Managers rejected the idea of waiting for the next Soyuz to arrive with a fresh crew of two, plus a short-term third passenger, and conducting the spacewalk before the old crew departed. That, they said, would keep too many people at the space station for too long, consuming too much food and water.

Keeping the Russians happy
Readdy noted that he had called for an extra review of readiness for the exercise early this month, to air lingering concerns. And last week , the station crew members successfully completed a test to ensure that, if they had to abandon their orbital home, they would fit into the Soyuz "lifeboat" for a return to Earth.

Some of those involved in NASA's decision-making have expressed private concerns that the situation is leading the U.S. team to accept unnecessary risk mainly to keep the Russian partners happy.

"The legerdemain that is now being performed is to consider the station to be in contingency mode because we only have a two-man crew, therefore we can rewrite all the previous safety rules that would be violated to allow the EVA to proceed," said an engineer and health expert involved in the decision-making.

"I hear an echo," he said, referring to the gradual acceptance of increased risk -- "risk creep" -- within the space flight program that preceded the shuttle accidents of Challenger in 1986 and Columbia in 2003.

With no crew member inside the space station, the risk scenarios of most concern include loss of control over the station's orientation in space and loss of power or control over onboard heating and cooling systems, according to a series of recent NASA safety reviews. Other possible but less likely emergencies include an inability to repressurize the airlock, an onboard fire or a loss of air pressure inside the station because of a leak or puncture.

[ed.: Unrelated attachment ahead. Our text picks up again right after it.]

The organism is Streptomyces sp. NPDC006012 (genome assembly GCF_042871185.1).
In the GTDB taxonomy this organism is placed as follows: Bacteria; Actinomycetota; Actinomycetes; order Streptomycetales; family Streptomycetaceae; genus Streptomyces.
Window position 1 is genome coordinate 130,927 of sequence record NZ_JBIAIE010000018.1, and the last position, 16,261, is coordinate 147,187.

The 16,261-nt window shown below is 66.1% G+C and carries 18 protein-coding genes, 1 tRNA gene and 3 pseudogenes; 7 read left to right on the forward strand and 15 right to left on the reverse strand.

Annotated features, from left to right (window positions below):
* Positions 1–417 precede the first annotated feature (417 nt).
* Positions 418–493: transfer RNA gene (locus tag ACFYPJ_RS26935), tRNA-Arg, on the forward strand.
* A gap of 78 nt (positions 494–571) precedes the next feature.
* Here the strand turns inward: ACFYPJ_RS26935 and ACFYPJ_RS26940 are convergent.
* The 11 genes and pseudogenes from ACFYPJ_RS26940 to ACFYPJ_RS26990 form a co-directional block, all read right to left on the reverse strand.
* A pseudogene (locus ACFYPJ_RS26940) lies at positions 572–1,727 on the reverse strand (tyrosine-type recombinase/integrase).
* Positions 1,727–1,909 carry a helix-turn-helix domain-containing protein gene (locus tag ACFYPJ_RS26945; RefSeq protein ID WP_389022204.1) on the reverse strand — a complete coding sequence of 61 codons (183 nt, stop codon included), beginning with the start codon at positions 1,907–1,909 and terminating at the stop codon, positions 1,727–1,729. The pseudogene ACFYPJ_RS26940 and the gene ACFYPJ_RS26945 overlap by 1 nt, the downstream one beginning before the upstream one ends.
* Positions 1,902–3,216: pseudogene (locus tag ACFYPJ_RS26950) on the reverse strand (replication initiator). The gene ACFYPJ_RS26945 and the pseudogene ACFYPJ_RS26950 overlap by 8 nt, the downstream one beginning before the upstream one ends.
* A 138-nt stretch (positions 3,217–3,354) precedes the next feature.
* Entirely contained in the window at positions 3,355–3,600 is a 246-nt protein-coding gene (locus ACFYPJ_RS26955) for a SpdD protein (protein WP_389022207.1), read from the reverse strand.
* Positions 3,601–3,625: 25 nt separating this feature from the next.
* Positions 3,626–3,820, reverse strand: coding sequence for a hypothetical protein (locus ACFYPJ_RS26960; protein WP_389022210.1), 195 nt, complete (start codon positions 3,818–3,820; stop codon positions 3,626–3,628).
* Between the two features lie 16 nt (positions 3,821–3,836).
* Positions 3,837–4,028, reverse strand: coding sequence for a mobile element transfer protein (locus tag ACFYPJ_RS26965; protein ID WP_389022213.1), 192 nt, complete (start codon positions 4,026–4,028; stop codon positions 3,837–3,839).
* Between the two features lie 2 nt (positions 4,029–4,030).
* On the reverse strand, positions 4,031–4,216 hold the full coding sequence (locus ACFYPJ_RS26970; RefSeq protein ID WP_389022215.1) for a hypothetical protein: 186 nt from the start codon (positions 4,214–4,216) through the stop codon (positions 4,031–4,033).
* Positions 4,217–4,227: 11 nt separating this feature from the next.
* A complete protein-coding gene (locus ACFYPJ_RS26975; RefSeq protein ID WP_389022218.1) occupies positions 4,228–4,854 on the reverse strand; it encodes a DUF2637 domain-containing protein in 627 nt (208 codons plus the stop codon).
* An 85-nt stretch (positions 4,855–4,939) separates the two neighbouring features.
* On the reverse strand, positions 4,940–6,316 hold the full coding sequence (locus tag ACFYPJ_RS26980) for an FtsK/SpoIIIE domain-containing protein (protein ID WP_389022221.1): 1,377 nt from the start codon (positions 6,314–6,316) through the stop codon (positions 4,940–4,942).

To assure the safest possible spacewalk, the orbital outpost must be reconfigured in a variety of ways that affect its normal operations and, as a NASA document notes, may "introduce vulnerabilities." Gerstenmaier compared it to readying your house before you go on vacation.

The preparations include adjusting valves to maximize fire detection and sealing most hatches.

Some onboard systems, such as the jet thrusters, will be disabled during the spacewalk to prevent contamination of the crew's spacesuits. This will leave the station's motions under the control of gyroscopes in a U.S. module. One of the four gyros has failed, and of the remaining three, one has shown abnormalities.

The station has been configured in this way many times before, the officials said, while the crew moved a Soyuz vehicle from one port to another. In the case of the spacewalk, the station will be in this "caretaker mode" for 36 hours instead of 16.

If the spacewalk had to be terminated in an emergency, the crew would have to close out its work, float to the airlock and repressurize it normally. That process, according to the safety reviews, would take two hours and 15 minutes.